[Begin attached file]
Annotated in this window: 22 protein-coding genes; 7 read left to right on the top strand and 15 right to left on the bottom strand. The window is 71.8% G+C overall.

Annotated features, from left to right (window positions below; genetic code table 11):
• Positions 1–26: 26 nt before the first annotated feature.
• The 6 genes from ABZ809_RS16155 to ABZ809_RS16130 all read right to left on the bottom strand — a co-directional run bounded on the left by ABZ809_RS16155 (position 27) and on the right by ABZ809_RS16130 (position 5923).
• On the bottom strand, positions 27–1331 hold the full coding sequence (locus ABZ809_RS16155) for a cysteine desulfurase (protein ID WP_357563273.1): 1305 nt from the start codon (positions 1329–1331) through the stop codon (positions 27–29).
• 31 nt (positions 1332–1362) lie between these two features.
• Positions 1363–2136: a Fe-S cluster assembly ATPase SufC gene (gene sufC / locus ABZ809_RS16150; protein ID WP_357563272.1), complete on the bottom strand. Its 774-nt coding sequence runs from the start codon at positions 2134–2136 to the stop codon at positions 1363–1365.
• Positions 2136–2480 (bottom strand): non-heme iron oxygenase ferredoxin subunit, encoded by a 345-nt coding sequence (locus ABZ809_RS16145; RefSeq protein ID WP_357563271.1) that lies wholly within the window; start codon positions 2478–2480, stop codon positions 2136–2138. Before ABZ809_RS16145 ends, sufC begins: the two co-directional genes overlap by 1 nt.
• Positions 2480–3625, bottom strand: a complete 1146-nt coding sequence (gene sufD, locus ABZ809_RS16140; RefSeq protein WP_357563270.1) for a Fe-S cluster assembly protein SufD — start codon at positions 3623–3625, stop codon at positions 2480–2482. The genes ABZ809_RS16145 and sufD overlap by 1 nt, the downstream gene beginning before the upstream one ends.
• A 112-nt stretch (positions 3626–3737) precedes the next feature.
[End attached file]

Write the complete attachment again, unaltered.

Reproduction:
Annotated in this window: 22 protein-coding genes; 7 read left to right on the top strand and 15 right to left on the bottom strand. The window is 71.8% G+C overall.

Annotated features, from left to right (window positions below; genetic code table 11):
• Positions 1–26: 26 nt before the first annotated feature.
• The 6 genes from ABZ809_RS16155 to ABZ809_RS16130 all read right to left on the bottom strand — a co-directional run bounded on the left by ABZ809_RS16155 (position 27) and on the right by ABZ809_RS16130 (position 5923).
• On the bottom strand, positions 27–1331 hold the full coding sequence (locus ABZ809_RS16155) for a cysteine desulfurase (protein ID WP_357563273.1): 1305 nt from the start codon (positions 1329–1331) through the stop codon (positions 27–29).
• 31 nt (positions 1332–1362) lie between these two features.
• Positions 1363–2136: a Fe-S cluster assembly ATPase SufC gene (gene sufC / locus ABZ809_RS16150; protein ID WP_357563272.1), complete on the bottom strand. Its 774-nt coding sequence runs from the start codon at positions 2134–2136 to the stop codon at positions 1363–1365.
• Positions 2136–2480 (bottom strand): non-heme iron oxygenase ferredoxin subunit, encoded by a 345-nt coding sequence (locus ABZ809_RS16145; RefSeq protein ID WP_357563271.1) that lies wholly within the window; start codon positions 2478–2480, stop codon positions 2136–2138. Before ABZ809_RS16145 ends, sufC begins: the two co-directional genes overlap by 1 nt.
• Positions 2480–3625, bottom strand: a complete 1146-nt coding sequence (gene sufD, locus ABZ809_RS16140; RefSeq protein WP_357563270.1) for a Fe-S cluster assembly protein SufD — start codon at positions 3623–3625, stop codon at positions 2480–2482. The genes ABZ809_RS16145 and sufD overlap by 1 nt, the downstream gene beginning before the upstream one ends.
• A 112-nt stretch (positions 3626–3737) precedes the next feature.